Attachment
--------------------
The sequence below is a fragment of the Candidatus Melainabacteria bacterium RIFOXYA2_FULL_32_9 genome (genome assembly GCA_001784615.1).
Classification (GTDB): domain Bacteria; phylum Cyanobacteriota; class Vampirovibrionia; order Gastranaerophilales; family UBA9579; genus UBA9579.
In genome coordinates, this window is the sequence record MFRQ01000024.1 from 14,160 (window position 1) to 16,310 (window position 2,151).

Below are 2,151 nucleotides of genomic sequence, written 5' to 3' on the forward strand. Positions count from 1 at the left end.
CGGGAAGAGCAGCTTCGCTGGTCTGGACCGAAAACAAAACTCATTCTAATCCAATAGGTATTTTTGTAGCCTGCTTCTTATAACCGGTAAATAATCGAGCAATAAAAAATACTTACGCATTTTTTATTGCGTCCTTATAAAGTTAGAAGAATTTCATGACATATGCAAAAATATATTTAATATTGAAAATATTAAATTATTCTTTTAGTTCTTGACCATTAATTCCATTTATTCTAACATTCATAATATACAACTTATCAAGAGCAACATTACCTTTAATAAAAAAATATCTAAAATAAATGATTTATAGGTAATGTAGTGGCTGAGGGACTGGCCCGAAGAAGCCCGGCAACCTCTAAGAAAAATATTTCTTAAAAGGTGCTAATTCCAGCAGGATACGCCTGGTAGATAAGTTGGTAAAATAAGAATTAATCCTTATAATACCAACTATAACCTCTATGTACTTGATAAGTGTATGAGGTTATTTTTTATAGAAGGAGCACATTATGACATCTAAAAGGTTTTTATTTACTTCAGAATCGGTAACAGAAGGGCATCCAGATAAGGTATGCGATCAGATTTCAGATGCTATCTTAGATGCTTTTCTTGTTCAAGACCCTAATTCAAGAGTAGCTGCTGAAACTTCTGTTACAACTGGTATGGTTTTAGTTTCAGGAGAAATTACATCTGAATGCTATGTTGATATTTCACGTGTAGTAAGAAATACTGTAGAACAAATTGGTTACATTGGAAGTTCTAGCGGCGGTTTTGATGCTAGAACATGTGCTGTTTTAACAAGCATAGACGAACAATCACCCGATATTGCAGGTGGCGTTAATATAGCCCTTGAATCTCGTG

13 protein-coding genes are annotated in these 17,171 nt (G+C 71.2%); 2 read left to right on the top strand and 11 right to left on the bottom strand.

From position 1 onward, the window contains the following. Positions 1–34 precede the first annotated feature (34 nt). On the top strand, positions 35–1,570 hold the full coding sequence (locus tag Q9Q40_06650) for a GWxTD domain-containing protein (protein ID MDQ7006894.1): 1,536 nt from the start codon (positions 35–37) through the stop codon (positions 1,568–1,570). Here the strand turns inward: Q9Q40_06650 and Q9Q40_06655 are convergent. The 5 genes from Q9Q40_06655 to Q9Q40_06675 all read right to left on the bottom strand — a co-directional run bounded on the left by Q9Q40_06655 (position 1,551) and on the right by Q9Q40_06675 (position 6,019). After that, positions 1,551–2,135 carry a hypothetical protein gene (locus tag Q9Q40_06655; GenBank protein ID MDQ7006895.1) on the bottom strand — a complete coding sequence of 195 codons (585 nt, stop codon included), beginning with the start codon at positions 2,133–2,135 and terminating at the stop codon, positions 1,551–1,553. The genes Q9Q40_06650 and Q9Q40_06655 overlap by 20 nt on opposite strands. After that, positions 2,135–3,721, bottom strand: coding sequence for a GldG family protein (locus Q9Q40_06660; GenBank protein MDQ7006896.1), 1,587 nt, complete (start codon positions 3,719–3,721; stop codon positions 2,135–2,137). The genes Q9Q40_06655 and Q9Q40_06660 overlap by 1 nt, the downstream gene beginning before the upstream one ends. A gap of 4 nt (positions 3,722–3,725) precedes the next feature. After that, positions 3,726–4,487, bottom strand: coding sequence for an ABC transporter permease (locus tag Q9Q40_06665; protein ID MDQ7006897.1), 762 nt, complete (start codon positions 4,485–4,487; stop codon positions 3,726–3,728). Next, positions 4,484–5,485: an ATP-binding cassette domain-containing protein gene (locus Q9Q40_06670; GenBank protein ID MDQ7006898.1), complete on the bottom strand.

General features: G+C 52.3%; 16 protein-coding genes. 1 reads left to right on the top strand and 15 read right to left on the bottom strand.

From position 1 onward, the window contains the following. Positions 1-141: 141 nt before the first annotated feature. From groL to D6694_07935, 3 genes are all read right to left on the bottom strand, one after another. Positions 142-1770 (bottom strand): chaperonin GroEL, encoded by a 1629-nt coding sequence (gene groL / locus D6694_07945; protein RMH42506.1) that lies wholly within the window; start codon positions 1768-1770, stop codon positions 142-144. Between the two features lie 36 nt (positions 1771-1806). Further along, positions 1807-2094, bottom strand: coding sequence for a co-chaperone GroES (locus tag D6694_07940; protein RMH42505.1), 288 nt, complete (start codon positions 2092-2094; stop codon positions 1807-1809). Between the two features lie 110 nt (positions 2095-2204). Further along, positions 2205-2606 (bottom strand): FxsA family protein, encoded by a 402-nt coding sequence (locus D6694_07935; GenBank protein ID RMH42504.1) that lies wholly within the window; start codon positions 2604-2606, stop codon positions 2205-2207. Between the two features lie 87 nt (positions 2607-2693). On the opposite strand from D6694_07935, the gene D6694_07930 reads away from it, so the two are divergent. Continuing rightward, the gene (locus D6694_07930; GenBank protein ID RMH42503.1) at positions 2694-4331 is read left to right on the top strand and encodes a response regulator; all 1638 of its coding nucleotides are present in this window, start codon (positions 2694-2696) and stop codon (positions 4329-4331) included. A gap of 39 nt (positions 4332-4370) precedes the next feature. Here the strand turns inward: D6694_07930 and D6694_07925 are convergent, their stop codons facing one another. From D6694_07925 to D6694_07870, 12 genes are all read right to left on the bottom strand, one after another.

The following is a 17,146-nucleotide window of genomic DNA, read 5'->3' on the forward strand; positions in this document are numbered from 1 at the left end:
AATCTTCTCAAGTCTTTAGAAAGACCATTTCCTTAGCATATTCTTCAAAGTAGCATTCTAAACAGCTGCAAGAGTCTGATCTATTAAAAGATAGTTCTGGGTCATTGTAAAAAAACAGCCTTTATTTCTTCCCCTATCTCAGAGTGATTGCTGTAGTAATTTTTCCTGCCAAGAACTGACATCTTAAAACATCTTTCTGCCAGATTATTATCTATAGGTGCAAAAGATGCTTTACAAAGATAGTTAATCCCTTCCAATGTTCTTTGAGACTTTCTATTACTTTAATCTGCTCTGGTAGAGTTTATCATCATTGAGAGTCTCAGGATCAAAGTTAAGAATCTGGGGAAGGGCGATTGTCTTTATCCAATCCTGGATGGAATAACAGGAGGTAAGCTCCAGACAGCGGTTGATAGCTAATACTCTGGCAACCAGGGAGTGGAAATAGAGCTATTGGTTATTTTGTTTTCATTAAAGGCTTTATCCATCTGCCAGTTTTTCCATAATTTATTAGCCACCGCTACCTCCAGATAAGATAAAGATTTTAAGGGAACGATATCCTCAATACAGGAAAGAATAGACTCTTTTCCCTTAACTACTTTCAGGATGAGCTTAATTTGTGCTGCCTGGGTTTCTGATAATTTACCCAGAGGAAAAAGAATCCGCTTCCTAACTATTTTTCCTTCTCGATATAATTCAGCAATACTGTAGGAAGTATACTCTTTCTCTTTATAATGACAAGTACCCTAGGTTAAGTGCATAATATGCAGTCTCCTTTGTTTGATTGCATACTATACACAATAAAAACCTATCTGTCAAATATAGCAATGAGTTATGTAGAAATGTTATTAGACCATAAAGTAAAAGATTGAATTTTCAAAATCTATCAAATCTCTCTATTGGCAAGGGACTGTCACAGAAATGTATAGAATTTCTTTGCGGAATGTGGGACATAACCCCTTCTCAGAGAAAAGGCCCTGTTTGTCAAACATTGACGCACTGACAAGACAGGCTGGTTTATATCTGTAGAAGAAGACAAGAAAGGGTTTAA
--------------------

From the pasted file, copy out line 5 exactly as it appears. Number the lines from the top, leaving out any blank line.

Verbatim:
CGGGAAGAGCAGCTTCGCTGGTCTGGACCGAAAACAAAACTCATTCTAATCCAATAGGTATTTTTGTAGCCTGCTTCTTATAACCGGTAAATAATCGAGCAATAAAAAATACTTACGCATTTTTTATTGCGTCCTTATAAAGTTAGAAGAATTTCATGACATATGCAAAAATATATTTAATATTGAAAATATTAAATTATTCTTTTAGTTCTTGACCATTAATTCCATTTATTCTAACATTCATAATATACAACTTATCAAGAGCAACATTACCTTTAATAAAAAAATATCTAAAATAAATGATTTATAGGTAATGTAGTGGCTGAGGGACTGGCCCGAAGAAGCCCGGCAACCTCTAAGAAAAATATTTCTTAAAAGGTGCTAATTCCAGCAGGATACGCCTGGTAGATAAGTTGGTAAAATAAGAATTAATCCTTATAATACCAACTATAACCTCTATGTACTTGATAAGTGTATGAGGTTATTTTTTATAGAAGGAGCACATTATGACATCTAAAAGGTTTTTATTTACTTCAGAATCGGTAACAGAAGGGCATCCAGATAAGGTATGCGATCAGATTTCAGATGCTATCTTAGATGCTTTTCTTGTTCAAGACCCTAATTCAAGAGTAGCTGCTGAAACTTCTGTTACAACTGGTATGGTTTTAGTTTCAGGAGAAATTACATCTGAATGCTATGTTGATATTTCACGTGTAGTAAGAAATACTGTAGAACAAATTGGTTACATTGGAAGTTCTAGCGGCGGTTTTGATGCTAGAACATGTGCTGTTTTAACAAGCATAGACGAACAATCACCCGATATTGCAGGTGGCGTTAATATAGCCCTTGAATCTCGTG